Punxsutawney Phil Sowerby is a groundhog resident of Punxsutawney, Pennsylvania. On February 2 (Groundhog Day) of each year, the town of Punxsutawney celebrates the beloved groundhog with a festive atmosphere of music and food. During the ceremony, which begins well before the winter sunrise (which occurs at 7:27 AM Eastern Standard Time on February 2 in Punxsutawney), Phil emerges from his temporary home on Gobbler's Knob, located in a rural area about 2 miles (3.2 km) east of town. According to the tradition, if Phil sees his shadow and returns to his hole, he has predicted six more weeks of winter-like weather. If Phil does not see his shadow, he has predicted an "early spring." The date of Phil's prognostication is known as Groundhog Day in the United States and Canada. He is considered to be the world's most famous prognosticating rodent. During the rest of the year, Phil lives in the town library with his "wife" Phyllis.
A select group, called the Inner Circle, takes care of Phil year-round and also plans the annual ceremony. Members of the Punxsutawney Groundhog Club's Inner Circle are recognizable by their top hats and tuxedos. As of 2011[update], Phil has two co-handlers, Ben Hughes and John Griffiths.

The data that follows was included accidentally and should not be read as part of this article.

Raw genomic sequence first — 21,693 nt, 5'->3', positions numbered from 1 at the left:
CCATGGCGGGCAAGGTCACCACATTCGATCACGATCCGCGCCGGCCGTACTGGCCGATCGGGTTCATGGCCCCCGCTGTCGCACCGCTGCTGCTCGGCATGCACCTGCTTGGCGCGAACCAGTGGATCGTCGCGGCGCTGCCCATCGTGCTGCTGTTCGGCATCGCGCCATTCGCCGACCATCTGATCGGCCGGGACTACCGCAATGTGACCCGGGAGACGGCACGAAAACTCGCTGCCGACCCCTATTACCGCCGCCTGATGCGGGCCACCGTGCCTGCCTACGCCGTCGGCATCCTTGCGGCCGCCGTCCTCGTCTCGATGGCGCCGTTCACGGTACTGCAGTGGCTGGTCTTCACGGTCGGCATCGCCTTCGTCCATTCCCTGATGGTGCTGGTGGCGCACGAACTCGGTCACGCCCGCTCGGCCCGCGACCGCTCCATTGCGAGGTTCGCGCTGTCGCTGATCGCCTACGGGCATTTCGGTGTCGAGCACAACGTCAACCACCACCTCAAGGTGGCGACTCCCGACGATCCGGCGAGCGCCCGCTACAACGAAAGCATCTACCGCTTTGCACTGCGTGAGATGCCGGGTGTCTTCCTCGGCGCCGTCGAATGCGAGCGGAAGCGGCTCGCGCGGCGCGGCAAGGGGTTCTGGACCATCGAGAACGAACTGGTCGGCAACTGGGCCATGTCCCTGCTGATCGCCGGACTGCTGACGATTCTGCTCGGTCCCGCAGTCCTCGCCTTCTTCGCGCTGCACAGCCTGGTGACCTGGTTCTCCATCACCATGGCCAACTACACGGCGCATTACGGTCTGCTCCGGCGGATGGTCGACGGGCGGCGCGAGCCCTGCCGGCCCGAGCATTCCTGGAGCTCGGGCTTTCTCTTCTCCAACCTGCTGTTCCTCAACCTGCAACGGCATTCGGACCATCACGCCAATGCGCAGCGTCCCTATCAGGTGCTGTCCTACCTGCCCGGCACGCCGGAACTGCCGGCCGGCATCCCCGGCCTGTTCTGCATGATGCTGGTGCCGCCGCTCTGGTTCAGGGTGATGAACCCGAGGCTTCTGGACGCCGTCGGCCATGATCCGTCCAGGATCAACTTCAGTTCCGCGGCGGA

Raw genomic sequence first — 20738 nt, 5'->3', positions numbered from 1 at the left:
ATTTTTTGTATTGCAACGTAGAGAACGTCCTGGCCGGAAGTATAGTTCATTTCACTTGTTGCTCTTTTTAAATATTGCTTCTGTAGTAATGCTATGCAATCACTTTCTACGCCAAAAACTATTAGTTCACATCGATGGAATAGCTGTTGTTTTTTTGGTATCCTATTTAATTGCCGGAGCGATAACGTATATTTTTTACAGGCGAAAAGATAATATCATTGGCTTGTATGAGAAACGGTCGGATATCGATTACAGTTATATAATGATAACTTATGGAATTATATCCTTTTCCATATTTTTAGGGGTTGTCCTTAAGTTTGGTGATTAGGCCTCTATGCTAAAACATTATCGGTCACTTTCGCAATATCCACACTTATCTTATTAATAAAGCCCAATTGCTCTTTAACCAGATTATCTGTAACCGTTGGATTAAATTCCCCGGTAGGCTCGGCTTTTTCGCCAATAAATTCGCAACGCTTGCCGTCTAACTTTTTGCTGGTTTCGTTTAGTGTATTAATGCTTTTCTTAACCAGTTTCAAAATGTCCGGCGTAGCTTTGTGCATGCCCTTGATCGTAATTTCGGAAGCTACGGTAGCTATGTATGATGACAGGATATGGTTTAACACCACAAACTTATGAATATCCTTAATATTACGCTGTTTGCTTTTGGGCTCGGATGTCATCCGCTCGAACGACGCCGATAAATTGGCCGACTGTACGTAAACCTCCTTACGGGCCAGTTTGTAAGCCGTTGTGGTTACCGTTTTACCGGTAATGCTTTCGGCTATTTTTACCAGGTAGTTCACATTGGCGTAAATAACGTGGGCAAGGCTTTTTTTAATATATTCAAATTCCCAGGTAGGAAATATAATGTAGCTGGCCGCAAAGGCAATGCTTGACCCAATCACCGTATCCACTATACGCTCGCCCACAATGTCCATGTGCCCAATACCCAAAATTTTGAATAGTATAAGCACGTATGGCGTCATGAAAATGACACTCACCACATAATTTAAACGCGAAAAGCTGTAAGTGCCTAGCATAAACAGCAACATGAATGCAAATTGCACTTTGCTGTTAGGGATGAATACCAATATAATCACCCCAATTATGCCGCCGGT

Groundhog lifespans 
Zoological data suggest that groundhogs have an average lifespan of ten years in captivity and six years in the wild, with a maximum lifespan of 14 years in captivity documented.
Punxsutawney Phil lore 
Punxsutawney Phil fans say that there is only one Phil (all the other groundhog weathermen are impostors), and that he has made weather prognostications for over 123 years as of 2013. They say that every summer, Phil is given a sip of the mysterious Groundhog Elixir, which magically lengthens his life for seven years. This is done by Inner Circle members. According to the Groundhog Club, Phil, after making the prediction, speaks to the Club President in "Groundhogese", which only the current president can understand, and then his prediction is translated for the entire world.
The Groundhog Day celebration is rooted in a Celtic tradition that says if a hibernating animal casts a shadow on Feb. 2, the Pagan holiday of Imbolc, winter will last another six weeks. If no shadow was seen, legend says spring would come early.
The ties in Pennsylvania may actually come from Germans, when clear skies on Candlemas Day (Feb. 2) were said to herald cold weather ahead. In Germany, the tradition morphed into a myth that if the sun came out on Candlemas, a hedgehog would cast its shadow, predicting snow all the way into May. When German immigrants settled in Pennsylvania, they transferred the tradition onto local fauna, replacing hedgehogs with groundhogs.